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Rasmussen: “Wrong Signal” Was Sent to Russia by Not Granting MAP to Georgia, Ukraine

By Tea Mariamidze
Tuesday, November 20
Former NATO Secretary General Anders Fogh Rasmussen says that NATO sent “wrong signal” to Russia by not granting MAP to Georgia and Ukraine at Bucharest Summit in April 2008.

Rasmussen made the comment in his interview with the Institute for War & Peace Reporting (IWPR).

“Then in 2008, at the NATO summit in Bucharest, we also decided that Georgia and Ukraine will become members of NATO…But we sent a wrong signal to Putin when we refrained from giving a membership action plan to Georgia and Ukraine,” he stated.

Ex-NATO official says that Russian President Vladimir Putin thought he could act aggressively and he did so in the same year when in August 2008 he attacked Georgia.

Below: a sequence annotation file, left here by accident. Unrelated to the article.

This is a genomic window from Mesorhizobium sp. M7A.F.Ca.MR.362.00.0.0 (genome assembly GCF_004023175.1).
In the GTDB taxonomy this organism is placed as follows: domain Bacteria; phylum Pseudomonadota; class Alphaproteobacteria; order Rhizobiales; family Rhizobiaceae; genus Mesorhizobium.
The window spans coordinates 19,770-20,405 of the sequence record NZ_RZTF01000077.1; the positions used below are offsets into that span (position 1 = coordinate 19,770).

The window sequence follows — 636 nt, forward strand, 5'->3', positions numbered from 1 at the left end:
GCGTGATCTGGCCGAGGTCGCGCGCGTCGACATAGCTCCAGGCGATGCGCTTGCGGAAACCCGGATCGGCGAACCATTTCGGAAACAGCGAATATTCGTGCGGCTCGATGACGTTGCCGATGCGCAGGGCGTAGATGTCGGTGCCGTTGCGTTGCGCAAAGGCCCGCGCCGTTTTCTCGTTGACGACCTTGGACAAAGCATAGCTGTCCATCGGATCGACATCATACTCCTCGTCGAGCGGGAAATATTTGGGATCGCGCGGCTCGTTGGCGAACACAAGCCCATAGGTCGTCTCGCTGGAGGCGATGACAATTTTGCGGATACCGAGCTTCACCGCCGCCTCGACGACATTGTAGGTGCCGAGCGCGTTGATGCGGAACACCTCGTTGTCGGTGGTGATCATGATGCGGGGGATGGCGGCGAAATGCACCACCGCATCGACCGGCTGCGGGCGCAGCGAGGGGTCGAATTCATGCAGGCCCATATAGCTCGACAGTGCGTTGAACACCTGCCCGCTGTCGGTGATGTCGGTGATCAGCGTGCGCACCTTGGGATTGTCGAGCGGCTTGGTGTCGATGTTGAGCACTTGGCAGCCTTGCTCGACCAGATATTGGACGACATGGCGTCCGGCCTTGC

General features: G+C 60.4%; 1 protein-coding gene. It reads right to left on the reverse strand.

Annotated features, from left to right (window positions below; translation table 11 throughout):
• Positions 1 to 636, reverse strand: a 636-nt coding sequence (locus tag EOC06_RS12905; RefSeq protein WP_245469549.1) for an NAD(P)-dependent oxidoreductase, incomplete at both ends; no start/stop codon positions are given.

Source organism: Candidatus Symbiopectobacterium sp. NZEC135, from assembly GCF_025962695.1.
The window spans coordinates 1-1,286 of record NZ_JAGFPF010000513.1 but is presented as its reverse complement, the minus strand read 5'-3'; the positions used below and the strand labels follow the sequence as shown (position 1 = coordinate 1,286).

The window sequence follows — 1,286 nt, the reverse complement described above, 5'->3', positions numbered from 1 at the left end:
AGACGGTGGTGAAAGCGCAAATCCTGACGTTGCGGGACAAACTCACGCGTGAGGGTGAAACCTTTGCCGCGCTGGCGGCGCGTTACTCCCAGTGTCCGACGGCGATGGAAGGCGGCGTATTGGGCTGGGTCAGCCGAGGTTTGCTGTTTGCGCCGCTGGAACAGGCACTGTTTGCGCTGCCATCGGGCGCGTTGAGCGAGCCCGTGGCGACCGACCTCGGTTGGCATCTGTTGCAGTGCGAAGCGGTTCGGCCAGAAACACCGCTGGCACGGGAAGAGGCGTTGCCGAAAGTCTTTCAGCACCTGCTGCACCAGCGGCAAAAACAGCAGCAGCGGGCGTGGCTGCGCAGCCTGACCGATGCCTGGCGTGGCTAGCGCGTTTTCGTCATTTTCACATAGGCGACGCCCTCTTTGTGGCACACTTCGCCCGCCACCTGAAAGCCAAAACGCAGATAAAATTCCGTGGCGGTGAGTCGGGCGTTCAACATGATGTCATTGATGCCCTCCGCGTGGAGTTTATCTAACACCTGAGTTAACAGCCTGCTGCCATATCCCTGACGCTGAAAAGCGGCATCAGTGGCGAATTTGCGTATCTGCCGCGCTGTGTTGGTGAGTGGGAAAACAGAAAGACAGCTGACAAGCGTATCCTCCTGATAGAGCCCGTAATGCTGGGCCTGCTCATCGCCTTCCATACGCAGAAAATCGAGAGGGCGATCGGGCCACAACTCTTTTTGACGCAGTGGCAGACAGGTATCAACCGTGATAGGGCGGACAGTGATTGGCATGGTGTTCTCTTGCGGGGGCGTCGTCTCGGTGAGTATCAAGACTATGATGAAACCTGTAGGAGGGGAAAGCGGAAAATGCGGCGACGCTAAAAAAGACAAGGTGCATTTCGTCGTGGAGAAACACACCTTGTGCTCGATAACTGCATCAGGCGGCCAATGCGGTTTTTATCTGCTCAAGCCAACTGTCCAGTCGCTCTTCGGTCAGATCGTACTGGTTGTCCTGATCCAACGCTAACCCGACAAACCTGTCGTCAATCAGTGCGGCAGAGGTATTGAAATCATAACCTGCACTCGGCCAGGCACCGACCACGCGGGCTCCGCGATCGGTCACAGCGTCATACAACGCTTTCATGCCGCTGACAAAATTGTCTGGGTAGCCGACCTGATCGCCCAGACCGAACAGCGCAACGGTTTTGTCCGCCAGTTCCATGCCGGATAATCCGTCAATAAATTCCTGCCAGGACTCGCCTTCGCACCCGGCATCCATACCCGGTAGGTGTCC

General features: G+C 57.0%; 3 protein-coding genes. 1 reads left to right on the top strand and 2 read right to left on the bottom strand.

“I think we should have pursued that path to give a membership action plan to both Georgia and Ukraine. That wouldn't have been a guarantee of membership but it would have sent a powerful signal to Russia,” Rasmussen said.

Rasmussen added that Russia is not a strategic partner but a “strategic adversary.”

“The only way to get Putin to understand that he needs to engage constructively is to maintain a very firm stance and transatlantic unity,” he underlined.

Rasmussen said NATO thought they could turn Russia into what a strategic partner, recalling NATO-Russia summit back in 2010 in which development of a strategic partnership was decided.

“But today we have to realize that Russia is not a strategic partner, it is a strategic adversary. It is as simple as that, so we have to adapt to it. I am not that optimistic anymore,” he stressed.